Core countries are the industrialized countries on which other non-core countries depend. Core countries (illustrated in blue in the figure) control and benefit from the global market. They are usually recognized as wealthy nations.
Core countries do not always stay core permanently. Before 16th century, Asian and Middle Eastern empires were considered as core. Today, core nations are generally the most developed countries.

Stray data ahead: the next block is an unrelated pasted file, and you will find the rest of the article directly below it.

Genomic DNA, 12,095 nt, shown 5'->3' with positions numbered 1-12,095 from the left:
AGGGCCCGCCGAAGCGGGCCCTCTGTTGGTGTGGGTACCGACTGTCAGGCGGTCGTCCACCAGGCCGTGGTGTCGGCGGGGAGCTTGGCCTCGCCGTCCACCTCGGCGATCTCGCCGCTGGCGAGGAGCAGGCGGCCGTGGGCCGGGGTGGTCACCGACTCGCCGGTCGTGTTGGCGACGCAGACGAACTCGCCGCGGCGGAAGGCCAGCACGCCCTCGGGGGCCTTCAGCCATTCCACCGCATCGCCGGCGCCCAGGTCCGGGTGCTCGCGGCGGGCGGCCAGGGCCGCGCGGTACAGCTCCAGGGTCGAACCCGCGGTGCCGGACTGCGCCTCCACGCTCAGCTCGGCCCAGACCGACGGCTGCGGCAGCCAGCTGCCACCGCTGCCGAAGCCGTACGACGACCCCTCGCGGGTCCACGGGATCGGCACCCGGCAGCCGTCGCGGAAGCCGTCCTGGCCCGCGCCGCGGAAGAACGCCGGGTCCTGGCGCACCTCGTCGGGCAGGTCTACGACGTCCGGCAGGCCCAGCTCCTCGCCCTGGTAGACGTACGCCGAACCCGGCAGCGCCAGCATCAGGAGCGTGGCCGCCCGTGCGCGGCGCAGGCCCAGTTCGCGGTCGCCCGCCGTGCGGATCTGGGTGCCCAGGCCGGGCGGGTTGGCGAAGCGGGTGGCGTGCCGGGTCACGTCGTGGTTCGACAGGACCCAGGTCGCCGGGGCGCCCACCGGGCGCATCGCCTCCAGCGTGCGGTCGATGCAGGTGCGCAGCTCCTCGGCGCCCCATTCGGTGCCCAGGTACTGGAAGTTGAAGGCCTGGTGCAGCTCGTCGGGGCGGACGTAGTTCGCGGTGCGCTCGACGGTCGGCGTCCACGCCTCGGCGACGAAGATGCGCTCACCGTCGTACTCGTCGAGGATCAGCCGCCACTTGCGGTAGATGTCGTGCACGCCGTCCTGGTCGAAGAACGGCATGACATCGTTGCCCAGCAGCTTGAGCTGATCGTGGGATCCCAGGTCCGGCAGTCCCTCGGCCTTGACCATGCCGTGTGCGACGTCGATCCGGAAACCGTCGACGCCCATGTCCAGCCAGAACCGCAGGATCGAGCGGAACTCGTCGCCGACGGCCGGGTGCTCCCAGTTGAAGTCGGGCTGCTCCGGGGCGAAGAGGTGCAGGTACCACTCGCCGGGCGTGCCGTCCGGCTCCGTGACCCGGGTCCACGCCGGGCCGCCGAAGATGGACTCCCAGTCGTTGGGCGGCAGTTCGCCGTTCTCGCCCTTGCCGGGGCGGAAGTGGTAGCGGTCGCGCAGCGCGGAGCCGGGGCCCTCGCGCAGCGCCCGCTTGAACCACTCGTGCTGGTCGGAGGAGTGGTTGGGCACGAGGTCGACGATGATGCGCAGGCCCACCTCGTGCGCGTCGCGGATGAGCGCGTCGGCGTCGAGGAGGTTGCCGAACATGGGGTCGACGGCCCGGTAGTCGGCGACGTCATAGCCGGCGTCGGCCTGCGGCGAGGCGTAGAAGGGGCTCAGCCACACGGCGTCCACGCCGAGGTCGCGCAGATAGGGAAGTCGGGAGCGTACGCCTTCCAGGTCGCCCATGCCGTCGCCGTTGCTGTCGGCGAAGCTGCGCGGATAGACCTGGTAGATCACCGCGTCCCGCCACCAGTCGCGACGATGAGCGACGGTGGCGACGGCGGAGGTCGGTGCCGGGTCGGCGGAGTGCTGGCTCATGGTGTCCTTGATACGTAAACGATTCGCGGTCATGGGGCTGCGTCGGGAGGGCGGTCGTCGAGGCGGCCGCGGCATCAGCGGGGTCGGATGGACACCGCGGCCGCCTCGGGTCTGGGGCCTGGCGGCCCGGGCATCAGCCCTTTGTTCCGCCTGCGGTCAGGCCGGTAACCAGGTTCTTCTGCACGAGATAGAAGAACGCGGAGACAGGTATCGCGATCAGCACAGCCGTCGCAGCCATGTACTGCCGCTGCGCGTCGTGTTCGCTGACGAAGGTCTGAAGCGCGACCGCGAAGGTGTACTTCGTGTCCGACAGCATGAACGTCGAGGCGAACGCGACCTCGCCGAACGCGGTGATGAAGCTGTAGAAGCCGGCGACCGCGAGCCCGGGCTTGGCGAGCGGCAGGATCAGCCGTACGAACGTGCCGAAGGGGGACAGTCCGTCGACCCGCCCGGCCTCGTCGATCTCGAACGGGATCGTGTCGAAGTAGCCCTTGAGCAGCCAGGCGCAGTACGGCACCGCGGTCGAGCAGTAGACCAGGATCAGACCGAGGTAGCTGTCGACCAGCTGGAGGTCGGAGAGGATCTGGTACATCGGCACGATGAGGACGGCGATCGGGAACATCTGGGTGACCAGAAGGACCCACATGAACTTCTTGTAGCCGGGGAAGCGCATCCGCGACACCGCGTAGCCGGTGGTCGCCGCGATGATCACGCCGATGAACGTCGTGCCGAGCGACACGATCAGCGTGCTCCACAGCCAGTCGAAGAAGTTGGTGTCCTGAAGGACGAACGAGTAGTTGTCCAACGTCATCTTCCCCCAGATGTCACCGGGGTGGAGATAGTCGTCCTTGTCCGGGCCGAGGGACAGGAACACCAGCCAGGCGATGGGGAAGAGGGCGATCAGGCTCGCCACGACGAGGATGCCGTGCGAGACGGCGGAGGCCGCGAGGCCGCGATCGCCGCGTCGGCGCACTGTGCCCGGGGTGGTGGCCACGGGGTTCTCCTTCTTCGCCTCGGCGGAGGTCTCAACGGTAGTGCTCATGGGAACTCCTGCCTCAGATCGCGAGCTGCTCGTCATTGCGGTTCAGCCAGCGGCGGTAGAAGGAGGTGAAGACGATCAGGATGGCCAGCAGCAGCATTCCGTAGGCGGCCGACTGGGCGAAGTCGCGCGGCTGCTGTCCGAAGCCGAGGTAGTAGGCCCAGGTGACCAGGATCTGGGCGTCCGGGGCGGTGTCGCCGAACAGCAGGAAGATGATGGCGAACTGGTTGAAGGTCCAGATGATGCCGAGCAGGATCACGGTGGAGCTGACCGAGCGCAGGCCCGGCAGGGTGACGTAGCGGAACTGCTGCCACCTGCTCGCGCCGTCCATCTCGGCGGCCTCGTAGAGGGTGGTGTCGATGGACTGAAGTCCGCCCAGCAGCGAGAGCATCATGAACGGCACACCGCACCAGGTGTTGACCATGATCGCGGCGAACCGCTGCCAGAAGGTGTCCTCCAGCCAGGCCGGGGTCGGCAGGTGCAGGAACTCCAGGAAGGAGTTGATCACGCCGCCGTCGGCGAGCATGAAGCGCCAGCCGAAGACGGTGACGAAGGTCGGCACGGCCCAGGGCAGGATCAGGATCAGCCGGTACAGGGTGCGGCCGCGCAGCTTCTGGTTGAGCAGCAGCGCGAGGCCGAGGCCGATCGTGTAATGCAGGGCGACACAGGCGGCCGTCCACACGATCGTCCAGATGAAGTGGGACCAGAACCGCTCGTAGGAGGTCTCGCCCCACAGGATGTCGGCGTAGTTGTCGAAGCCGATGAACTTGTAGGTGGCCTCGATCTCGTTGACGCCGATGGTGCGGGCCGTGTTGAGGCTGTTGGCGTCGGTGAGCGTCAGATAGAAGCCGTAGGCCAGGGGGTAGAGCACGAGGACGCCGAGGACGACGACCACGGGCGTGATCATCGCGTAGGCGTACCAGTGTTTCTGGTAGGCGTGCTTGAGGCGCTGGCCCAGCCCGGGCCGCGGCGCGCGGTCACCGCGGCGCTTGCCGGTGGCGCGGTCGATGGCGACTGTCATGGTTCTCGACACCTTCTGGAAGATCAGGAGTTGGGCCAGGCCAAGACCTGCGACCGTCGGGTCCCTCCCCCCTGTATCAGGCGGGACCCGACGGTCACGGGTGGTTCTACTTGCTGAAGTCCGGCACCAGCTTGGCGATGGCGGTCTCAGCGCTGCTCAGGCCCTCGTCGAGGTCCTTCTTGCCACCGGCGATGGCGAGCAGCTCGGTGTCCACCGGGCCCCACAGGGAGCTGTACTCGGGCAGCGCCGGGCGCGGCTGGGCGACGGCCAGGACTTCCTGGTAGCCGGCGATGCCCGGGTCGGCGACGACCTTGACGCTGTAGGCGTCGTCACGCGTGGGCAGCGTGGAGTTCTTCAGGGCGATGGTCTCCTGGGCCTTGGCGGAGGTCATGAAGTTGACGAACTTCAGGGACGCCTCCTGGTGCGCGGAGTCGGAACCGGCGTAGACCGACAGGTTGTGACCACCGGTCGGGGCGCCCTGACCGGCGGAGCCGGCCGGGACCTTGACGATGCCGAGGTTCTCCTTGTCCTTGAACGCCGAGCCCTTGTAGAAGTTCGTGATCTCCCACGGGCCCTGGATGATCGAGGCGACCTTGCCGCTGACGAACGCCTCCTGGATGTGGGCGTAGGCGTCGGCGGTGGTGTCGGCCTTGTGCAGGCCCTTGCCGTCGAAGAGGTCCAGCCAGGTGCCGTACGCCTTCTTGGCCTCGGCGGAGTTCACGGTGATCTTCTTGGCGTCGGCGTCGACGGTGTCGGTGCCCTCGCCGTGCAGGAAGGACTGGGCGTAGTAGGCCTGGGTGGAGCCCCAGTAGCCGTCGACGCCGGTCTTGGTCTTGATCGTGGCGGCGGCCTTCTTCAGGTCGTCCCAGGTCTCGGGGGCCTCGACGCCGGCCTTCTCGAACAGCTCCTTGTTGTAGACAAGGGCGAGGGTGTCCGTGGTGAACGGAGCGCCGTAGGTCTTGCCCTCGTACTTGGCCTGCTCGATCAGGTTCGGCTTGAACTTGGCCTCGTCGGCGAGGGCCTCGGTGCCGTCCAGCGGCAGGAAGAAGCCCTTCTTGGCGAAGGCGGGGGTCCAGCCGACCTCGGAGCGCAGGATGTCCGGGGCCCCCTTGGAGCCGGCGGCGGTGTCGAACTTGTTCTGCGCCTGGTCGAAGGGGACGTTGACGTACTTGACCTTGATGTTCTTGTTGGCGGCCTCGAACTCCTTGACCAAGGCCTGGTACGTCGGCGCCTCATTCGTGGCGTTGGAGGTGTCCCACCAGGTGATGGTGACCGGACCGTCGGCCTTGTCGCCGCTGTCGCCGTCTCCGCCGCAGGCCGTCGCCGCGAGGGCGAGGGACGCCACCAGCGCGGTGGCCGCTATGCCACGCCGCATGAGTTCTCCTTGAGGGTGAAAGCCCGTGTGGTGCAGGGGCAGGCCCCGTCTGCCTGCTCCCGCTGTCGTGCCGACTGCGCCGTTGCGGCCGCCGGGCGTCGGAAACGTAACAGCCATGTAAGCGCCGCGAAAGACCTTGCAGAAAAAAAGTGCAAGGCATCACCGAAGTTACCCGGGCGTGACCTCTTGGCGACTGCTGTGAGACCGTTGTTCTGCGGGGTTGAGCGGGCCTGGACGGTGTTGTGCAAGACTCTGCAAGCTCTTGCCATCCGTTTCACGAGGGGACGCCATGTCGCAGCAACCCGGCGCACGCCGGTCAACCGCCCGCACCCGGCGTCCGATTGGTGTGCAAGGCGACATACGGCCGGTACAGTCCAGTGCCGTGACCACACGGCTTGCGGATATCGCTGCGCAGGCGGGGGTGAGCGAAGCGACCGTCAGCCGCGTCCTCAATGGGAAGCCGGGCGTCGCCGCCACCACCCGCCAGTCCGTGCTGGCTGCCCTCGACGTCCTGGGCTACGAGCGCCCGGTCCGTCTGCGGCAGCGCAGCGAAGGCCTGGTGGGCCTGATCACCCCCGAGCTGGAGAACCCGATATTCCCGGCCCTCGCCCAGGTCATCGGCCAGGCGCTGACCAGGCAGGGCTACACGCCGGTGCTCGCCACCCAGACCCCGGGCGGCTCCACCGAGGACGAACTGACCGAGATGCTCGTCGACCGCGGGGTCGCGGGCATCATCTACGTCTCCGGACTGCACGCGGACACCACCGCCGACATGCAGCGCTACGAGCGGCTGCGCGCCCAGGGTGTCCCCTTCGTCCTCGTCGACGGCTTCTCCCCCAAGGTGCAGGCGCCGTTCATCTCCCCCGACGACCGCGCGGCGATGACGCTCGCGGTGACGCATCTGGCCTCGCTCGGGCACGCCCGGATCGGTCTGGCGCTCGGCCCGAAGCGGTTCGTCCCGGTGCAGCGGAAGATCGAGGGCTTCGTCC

Based on Babones and Alvarez-Rivadulla (2007), current core countries (based on alphabetical order) are Australia, Austria, Belgium, Canada, Denmark, Finland, France, Germany, Greece, Hong Kong, Iceland, Ireland, Israel, Italy, Japan, Luxembourg, Netherlands, New Zealand, Norway, Singapore, Spain, Sweden, Switzerland, United Kingdom and United States.
In order for a country to be considered a core country nominee, the country must possess an independent, stable government and potential for growth in the global market and advances in technology.